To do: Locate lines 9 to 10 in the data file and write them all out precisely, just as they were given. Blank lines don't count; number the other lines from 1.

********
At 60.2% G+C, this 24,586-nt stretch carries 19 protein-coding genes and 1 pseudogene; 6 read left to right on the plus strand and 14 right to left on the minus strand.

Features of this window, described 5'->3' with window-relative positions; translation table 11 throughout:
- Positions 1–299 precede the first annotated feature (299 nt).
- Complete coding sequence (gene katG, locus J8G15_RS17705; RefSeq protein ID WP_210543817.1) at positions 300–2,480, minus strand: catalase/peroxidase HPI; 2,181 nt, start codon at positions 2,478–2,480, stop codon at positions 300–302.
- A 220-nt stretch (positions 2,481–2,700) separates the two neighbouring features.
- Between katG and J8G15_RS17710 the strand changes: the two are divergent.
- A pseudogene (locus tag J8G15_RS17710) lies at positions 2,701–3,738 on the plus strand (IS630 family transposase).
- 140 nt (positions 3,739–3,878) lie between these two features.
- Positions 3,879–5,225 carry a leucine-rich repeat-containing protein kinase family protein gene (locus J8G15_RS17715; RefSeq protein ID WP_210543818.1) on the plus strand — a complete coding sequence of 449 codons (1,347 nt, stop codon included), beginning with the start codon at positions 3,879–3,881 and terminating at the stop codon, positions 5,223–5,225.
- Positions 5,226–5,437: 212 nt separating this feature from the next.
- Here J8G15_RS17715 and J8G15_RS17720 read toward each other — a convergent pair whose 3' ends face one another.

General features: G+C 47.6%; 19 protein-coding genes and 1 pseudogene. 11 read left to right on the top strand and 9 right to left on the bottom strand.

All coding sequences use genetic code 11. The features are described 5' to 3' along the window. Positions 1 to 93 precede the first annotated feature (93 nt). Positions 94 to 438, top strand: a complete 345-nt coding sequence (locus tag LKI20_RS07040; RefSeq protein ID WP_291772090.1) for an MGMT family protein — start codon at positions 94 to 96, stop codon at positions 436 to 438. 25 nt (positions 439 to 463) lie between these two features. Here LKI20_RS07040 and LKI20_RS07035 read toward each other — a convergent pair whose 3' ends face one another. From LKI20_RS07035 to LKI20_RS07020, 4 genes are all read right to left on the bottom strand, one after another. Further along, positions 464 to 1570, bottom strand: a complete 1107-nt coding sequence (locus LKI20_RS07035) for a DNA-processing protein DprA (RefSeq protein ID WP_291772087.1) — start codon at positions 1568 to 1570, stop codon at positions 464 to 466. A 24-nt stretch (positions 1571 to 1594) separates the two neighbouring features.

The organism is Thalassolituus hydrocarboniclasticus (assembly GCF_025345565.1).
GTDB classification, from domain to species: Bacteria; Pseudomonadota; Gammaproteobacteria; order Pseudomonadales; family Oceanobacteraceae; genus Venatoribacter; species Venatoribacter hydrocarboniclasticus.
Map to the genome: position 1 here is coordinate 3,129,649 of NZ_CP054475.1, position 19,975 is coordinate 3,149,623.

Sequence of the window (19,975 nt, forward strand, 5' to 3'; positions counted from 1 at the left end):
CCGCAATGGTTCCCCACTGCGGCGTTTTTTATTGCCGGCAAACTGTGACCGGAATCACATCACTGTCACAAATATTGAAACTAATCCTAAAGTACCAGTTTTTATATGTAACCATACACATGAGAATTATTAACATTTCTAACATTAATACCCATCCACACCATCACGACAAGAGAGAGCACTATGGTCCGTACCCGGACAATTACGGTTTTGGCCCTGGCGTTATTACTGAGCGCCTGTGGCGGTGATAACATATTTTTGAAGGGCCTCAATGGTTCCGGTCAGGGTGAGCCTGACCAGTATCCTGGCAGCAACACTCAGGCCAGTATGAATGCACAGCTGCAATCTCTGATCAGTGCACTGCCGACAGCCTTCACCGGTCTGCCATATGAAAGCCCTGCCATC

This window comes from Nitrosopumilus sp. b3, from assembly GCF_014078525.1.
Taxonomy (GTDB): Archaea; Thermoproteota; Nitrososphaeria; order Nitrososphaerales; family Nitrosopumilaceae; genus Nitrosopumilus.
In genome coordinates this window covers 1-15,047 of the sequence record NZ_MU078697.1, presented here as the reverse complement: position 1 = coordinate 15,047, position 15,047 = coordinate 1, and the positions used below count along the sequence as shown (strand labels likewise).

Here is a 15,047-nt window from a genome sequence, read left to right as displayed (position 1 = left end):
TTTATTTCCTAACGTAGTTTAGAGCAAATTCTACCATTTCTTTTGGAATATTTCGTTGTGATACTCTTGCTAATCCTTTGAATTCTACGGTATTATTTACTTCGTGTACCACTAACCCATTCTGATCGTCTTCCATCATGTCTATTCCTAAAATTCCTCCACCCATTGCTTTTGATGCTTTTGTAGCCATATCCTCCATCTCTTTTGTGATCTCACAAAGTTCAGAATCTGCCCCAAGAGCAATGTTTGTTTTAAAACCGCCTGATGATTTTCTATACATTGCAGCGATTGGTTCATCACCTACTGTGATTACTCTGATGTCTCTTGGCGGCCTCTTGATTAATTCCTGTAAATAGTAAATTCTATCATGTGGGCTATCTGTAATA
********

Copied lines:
- Positions 3,879–5,225 carry a leucine-rich repeat-containing protein kinase family protein gene (locus J8G15_RS17715; RefSeq protein ID WP_210543818.1) on the plus strand — a complete coding sequence of 449 codons (1,347 nt, stop codon included), beginning with the start codon at positions 3,879–3,881 and terminating at the stop codon, positions 5,223–5,225.
- Positions 5,226–5,437: 212 nt separating this feature from the next.